When It Comes to Winter Sports, Play It Safe

Common-sense precautions can head off injuries, experts say

SATURDAY, Jan. 7, 2006 (HealthDay News) -- Winter offers all kinds of outdoor fun, including skating, skiing, tobogganing, and snow boarding. But don't forget to play safe, says the American Academy of Orthopaedic Surgeons (AAOS).

In 2004, there were about 500,000 winter sports-related injuries treated at U.S. hospital emergency departments, doctors' offices, and clinics, according to the U.S. Consumer Product Safety Commission.

The AAOS offers some safety reminders for winter activities:

  • Wear all appropriate protective gear, such as goggles, helmets, gloves and padding. For warmth and protection from the weather, wear several layers of light, loose and water- and wind-resistant clothing. Layering allows you to adapt your clothing to your body's constantly changing temperature.
  • Warm up your muscles for 10 minutes with light exercise. Drink plenty of water to avoid dehydration.
  • Know and obey all rules of the winter sports that you take part in and make sure your equipment is in good shape and that you know how to use it properly.
  • If you're a beginner skier or snowboarder, take lessons from a qualified instructor. Learn how to fall correctly to reduce your risk of injury.
  • Seek shelter and medical attention immediately if you, or anyone in your group, experiences hypothermia or frostbite.

There are other day-to-day winter hazards you need to be aware of, the AAOS says:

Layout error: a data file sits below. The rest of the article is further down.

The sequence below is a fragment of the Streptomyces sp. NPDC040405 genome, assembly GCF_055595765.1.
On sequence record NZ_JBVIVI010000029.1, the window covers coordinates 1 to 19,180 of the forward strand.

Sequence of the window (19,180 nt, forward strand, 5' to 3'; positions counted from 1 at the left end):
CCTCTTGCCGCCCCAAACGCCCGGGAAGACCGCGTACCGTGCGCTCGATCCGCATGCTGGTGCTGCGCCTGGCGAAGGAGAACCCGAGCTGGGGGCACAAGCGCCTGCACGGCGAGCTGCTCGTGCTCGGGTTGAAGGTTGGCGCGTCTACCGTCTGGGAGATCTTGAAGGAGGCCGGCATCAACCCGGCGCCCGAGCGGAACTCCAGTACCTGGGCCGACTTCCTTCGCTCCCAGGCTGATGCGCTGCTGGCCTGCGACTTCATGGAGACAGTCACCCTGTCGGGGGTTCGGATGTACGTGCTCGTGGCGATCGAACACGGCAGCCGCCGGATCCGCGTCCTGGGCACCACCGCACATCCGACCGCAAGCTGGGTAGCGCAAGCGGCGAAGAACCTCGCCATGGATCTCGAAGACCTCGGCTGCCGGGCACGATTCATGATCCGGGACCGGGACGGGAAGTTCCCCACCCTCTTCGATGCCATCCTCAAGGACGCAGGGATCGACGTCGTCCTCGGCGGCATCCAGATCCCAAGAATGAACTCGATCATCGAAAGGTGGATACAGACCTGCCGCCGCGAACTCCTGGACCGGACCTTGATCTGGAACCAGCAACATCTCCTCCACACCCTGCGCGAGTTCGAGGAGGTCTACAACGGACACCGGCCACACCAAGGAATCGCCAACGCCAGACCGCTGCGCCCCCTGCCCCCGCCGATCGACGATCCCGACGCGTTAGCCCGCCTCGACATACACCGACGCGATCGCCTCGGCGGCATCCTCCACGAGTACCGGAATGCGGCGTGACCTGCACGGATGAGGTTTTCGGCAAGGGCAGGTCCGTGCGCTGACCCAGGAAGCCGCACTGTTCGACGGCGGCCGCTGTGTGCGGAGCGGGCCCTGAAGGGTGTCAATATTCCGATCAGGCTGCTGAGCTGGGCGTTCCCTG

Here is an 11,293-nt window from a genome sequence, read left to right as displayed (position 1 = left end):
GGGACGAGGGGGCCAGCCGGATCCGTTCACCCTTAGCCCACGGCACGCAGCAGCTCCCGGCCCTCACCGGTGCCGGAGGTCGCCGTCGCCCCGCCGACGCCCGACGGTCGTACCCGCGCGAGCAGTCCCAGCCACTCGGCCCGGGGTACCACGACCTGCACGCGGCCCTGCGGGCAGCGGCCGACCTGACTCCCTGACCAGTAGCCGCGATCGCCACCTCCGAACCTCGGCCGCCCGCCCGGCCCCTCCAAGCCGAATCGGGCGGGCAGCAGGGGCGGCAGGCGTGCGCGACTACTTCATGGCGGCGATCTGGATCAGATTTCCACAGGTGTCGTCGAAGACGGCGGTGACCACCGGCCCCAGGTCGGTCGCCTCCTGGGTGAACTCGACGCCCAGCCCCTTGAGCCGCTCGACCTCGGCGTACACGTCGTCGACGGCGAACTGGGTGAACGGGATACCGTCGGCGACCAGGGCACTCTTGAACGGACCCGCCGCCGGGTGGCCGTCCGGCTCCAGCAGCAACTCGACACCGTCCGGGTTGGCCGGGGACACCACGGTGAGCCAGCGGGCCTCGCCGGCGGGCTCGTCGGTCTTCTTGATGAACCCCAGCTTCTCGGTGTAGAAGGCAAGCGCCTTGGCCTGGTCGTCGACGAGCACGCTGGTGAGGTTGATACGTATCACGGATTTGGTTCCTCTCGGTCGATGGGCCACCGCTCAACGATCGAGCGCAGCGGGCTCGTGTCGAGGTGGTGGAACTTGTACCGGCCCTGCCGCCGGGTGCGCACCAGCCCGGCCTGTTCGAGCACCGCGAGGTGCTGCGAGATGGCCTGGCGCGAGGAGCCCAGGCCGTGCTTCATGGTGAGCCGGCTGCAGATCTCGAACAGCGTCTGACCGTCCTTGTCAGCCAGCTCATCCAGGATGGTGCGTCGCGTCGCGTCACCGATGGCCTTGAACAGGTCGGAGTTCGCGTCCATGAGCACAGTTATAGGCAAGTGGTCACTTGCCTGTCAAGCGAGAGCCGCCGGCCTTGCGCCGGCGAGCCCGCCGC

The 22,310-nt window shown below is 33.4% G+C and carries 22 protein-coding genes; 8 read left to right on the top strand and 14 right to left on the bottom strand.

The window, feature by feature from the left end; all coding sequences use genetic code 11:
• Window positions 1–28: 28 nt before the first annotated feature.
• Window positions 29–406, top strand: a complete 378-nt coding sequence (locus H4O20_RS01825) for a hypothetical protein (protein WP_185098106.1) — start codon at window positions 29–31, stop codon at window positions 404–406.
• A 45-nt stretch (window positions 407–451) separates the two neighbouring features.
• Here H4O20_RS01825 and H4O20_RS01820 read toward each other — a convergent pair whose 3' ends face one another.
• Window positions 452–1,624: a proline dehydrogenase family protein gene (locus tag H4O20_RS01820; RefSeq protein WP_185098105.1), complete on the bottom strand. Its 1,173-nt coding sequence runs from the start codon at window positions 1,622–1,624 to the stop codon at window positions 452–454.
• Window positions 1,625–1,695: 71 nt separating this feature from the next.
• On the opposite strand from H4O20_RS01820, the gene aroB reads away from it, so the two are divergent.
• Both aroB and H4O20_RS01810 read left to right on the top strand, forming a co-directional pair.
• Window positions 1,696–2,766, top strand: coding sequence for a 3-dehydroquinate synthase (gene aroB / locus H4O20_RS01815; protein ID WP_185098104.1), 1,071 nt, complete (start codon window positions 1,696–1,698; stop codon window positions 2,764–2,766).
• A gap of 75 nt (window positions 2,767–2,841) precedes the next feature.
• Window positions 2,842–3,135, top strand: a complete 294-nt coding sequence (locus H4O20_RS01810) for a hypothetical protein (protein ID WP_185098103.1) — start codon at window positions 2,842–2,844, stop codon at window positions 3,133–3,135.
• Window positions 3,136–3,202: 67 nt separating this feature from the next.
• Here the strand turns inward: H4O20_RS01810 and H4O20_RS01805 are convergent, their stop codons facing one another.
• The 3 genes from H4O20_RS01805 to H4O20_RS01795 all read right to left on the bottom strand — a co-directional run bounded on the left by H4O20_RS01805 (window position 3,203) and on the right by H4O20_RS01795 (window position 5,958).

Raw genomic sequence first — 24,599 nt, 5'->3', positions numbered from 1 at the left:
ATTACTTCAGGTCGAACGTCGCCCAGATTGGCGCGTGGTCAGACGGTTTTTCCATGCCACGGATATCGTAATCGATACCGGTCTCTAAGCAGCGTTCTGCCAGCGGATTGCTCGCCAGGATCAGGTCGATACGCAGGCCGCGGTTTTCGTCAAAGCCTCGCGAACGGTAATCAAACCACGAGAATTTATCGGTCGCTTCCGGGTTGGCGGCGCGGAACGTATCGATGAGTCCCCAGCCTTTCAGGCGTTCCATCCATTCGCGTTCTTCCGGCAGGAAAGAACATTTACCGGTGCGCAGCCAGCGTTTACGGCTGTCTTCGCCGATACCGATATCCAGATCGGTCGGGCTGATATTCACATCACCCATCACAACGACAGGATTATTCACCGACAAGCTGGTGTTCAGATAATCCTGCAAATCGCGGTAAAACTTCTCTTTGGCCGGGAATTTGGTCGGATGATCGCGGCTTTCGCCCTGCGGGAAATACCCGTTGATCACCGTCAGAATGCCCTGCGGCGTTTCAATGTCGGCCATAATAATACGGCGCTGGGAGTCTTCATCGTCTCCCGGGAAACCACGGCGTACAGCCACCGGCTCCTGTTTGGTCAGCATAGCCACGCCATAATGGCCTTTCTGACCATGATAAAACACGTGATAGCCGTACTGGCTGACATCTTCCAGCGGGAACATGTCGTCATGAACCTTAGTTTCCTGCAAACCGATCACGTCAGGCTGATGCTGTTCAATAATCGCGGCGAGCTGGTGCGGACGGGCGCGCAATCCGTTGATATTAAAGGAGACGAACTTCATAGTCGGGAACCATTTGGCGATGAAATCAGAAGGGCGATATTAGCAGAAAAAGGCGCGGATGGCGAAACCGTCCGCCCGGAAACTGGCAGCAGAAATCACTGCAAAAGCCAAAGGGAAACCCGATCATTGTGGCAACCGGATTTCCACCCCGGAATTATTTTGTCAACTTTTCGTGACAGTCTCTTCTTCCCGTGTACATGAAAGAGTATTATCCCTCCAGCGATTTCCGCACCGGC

• Ice can cause serious falls. Wear proper footwear and keep your eyes on the terrain ahead as you walk. If you do feel yourself falling, try to fall on your side or buttocks. Roll over naturally, turning your head in the direction of the roll.
  • Drive cautiously. Allow plenty of time to brake as you approach stop signs and red lights. Reduce your speed in hazardous conditions.
  • Clear snow early and often to avoid having to shovel large amounts of packed, heavy snow. Don't throw the snow over your shoulder or to the side, which requires a twisting motion that places stress on your back.
  • Before you shovel, warm up your muscles for 10 minutes with light exercise. While shoveling, take frequent breaks and drink plenty of water.
  • If you have a heart or vascular condition, talk with your doctor about clearing snow, regardless of whether you use a shovel or a snow blower.
  • Never stick your hands in a snow blower if it jams.

More information

The U.S. Centers for Disease Control and Prevention offers more winter safety tips.

SOURCE: American Academy of Orthopaedic Surgeons, news release, December 2005
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